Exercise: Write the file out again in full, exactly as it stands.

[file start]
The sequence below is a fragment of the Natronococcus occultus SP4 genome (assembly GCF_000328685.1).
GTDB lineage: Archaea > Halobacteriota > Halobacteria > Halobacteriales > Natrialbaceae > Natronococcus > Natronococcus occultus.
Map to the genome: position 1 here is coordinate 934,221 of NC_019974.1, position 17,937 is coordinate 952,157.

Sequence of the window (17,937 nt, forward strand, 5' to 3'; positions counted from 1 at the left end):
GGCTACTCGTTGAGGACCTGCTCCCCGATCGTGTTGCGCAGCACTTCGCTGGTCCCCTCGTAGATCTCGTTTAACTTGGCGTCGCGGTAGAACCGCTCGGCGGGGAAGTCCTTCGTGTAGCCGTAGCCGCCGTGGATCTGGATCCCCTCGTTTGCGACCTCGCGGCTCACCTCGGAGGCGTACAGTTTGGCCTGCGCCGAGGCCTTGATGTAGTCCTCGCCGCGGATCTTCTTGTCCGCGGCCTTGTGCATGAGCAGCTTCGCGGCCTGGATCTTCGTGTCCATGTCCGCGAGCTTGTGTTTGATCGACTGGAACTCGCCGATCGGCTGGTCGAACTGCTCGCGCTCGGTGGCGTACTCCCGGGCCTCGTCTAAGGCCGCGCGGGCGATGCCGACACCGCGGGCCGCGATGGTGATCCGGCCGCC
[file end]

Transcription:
The sequence below is a fragment of the Natronococcus occultus SP4 genome (assembly GCF_000328685.1).
GTDB lineage: Archaea > Halobacteriota > Halobacteria > Halobacteriales > Natrialbaceae > Natronococcus > Natronococcus occultus.
Map to the genome: position 1 here is coordinate 934,221 of NC_019974.1, position 17,937 is coordinate 952,157.

Sequence of the window (17,937 nt, forward strand, 5' to 3'; positions counted from 1 at the left end):
GGCTACTCGTTGAGGACCTGCTCCCCGATCGTGTTGCGCAGCACTTCGCTGGTCCCCTCGTAGATCTCGTTTAACTTGGCGTCGCGGTAGAACCGCTCGGCGGGGAAGTCCTTCGTGTAGCCGTAGCCGCCGTGGATCTGGATCCCCTCGTTTGCGACCTCGCGGCTCACCTCGGAGGCGTACAGTTTGGCCTGCGCCGAGGCCTTGATGTAGTCCTCGCCGCGGATCTTCTTGTCCGCGGCCTTGTGCATGAGCAGCTTCGCGGCCTGGATCTTCGTGTCCATGTCCGCGAGCTTGTGTTTGATCGACTGGAACTCGCCGATCGGCTGGTCGAACTGCTCGCGCTCGGTGGCGTACTCCCGGGCCTCGTCTAAGGCCGCGCGGGCGATGCCGACACCGCGGGCCGCGATGGTGATCCGGCCGCC